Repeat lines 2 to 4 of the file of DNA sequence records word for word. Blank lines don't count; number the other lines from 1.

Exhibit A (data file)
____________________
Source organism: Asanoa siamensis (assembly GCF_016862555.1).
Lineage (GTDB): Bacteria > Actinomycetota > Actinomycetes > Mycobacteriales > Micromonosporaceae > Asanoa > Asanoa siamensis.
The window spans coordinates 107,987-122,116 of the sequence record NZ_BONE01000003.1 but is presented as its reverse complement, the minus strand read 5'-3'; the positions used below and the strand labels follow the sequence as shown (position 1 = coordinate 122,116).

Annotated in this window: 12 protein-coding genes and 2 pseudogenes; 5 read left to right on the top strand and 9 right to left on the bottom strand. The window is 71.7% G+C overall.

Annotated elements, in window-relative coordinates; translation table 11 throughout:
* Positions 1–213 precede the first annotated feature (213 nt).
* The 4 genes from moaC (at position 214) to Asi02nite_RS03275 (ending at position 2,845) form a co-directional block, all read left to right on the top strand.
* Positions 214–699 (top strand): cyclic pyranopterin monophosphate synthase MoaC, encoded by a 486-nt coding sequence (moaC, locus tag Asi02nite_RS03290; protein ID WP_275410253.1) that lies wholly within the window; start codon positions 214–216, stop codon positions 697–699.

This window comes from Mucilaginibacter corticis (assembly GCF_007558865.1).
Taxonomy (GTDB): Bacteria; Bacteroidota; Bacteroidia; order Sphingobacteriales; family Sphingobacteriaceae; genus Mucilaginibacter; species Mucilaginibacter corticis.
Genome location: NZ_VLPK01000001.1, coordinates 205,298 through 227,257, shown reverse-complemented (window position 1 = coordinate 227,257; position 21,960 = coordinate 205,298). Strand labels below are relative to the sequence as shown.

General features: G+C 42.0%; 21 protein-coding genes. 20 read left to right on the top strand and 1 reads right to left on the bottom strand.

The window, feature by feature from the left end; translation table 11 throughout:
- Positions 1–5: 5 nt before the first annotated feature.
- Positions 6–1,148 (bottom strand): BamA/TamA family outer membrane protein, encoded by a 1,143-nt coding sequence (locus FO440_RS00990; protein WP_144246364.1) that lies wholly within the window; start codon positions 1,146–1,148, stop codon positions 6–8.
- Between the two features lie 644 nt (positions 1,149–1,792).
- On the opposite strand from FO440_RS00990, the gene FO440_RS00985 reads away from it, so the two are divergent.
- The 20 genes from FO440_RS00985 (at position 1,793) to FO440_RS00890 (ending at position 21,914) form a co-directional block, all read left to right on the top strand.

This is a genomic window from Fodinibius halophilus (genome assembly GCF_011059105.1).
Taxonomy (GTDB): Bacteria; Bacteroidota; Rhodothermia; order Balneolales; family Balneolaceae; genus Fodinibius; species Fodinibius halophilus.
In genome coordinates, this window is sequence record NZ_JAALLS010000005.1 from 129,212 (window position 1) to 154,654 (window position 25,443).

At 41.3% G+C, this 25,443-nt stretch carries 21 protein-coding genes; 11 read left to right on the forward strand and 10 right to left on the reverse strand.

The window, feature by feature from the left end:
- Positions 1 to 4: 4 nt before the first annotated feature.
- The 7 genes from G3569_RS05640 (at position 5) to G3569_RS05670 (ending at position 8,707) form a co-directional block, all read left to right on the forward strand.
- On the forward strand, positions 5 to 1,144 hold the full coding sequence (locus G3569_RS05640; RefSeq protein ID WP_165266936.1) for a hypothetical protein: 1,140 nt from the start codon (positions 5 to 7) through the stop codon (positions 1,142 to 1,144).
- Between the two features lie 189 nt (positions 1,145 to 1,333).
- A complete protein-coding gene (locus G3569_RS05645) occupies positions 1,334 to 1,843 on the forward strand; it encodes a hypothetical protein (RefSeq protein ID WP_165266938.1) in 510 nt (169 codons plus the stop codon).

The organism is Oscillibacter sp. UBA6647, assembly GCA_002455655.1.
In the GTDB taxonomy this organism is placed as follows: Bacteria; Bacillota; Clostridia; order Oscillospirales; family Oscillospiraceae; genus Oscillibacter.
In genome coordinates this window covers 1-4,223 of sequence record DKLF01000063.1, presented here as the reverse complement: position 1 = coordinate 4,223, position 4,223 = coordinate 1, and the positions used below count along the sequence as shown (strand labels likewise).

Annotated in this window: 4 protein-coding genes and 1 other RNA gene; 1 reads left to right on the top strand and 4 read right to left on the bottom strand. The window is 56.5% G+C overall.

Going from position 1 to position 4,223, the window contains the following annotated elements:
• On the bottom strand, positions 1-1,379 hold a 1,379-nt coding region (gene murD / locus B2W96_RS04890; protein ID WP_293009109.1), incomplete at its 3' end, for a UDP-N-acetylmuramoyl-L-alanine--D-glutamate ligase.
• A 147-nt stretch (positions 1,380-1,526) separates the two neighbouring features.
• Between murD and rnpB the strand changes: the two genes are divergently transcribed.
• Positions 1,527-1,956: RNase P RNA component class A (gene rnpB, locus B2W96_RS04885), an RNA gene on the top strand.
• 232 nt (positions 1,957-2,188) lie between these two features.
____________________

Lineage (GTDB): Bacteria > Actinomycetota > Actinomycetes > Mycobacteriales > Micromonosporaceae > Asanoa > Asanoa siamensis.
The window spans coordinates 107,987-122,116 of the sequence record NZ_BONE01000003.1 but is presented as its reverse complement, the minus strand read 5'-3'; the positions used below and the strand labels follow the sequence as shown (position 1 = coordinate 122,116).

Annotated in this window: 12 protein-coding genes and 2 pseudogenes; 5 read left to right on the top strand and 9 right to left on the bottom strand. The window is 71.7% G+C overall.